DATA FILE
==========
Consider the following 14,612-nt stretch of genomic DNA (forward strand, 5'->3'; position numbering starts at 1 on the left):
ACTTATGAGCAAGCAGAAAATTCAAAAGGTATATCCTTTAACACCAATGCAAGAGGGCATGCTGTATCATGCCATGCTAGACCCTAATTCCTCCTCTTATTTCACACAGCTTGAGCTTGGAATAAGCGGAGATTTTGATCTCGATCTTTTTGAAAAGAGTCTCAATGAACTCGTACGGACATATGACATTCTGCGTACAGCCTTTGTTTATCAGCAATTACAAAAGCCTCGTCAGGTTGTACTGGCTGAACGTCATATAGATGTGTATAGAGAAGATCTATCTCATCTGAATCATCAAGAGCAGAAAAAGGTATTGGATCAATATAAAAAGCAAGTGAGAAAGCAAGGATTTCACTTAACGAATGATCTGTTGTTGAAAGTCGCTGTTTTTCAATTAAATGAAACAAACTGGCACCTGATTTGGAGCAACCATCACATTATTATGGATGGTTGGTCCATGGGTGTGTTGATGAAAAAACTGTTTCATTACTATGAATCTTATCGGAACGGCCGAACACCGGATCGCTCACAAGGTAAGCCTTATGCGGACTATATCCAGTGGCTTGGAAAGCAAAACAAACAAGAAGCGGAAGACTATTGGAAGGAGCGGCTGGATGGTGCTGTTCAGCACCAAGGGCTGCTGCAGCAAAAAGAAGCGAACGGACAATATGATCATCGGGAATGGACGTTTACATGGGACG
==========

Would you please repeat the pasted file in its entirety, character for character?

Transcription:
Consider the following 14,612-nt stretch of genomic DNA (forward strand, 5'->3'; position numbering starts at 1 on the left):
ACTTATGAGCAAGCAGAAAATTCAAAAGGTATATCCTTTAACACCAATGCAAGAGGGCATGCTGTATCATGCCATGCTAGACCCTAATTCCTCCTCTTATTTCACACAGCTTGAGCTTGGAATAAGCGGAGATTTTGATCTCGATCTTTTTGAAAAGAGTCTCAATGAACTCGTACGGACATATGACATTCTGCGTACAGCCTTTGTTTATCAGCAATTACAAAAGCCTCGTCAGGTTGTACTGGCTGAACGTCATATAGATGTGTATAGAGAAGATCTATCTCATCTGAATCATCAAGAGCAGAAAAAGGTATTGGATCAATATAAAAAGCAAGTGAGAAAGCAAGGATTTCACTTAACGAATGATCTGTTGTTGAAAGTCGCTGTTTTTCAATTAAATGAAACAAACTGGCACCTGATTTGGAGCAACCATCACATTATTATGGATGGTTGGTCCATGGGTGTGTTGATGAAAAAACTGTTTCATTACTATGAATCTTATCGGAACGGCCGAACACCGGATCGCTCACAAGGTAAGCCTTATGCGGACTATATCCAGTGGCTTGGAAAGCAAAACAAACAAGAAGCGGAAGACTATTGGAAGGAGCGGCTGGATGGTGCTGTTCAGCACCAAGGGCTGCTGCAGCAAAAAGAAGCGAACGGACAATATGATCATCGGGAATGGACGTTTACATGGGACG